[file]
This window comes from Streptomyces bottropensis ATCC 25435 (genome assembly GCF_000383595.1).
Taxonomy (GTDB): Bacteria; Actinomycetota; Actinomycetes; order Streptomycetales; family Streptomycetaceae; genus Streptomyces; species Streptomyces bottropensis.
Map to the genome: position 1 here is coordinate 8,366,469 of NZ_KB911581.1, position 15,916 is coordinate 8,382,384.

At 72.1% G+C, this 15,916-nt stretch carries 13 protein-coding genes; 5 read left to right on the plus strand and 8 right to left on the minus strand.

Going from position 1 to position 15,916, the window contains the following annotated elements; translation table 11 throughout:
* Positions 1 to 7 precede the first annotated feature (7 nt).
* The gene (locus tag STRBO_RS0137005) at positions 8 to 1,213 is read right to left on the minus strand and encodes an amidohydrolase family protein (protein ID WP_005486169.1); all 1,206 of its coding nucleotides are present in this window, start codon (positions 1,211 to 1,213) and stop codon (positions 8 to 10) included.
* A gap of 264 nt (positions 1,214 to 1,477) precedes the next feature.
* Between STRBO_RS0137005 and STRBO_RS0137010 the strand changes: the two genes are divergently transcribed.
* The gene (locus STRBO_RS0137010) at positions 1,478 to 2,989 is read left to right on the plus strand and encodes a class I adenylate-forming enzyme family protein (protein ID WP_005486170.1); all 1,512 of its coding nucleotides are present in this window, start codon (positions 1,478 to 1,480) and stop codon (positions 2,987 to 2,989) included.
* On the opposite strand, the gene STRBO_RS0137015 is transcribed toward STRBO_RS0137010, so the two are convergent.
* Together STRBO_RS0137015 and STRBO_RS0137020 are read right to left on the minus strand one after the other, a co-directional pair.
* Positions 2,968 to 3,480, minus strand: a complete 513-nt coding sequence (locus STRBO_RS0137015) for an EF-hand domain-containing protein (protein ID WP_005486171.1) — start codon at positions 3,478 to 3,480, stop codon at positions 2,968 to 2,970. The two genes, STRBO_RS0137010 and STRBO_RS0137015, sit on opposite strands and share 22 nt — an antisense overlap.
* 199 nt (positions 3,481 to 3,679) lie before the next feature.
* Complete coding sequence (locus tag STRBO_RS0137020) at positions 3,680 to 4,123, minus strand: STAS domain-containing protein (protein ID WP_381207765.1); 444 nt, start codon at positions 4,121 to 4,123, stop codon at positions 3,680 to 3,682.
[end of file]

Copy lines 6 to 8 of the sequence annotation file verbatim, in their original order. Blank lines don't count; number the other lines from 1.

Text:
* Positions 1 to 7 precede the first annotated feature (7 nt).
* The gene (locus tag STRBO_RS0137005) at positions 8 to 1,213 is read right to left on the minus strand and encodes an amidohydrolase family protein (protein ID WP_005486169.1); all 1,206 of its coding nucleotides are present in this window, start codon (positions 1,211 to 1,213) and stop codon (positions 8 to 10) included.
* A gap of 264 nt (positions 1,214 to 1,477) precedes the next feature.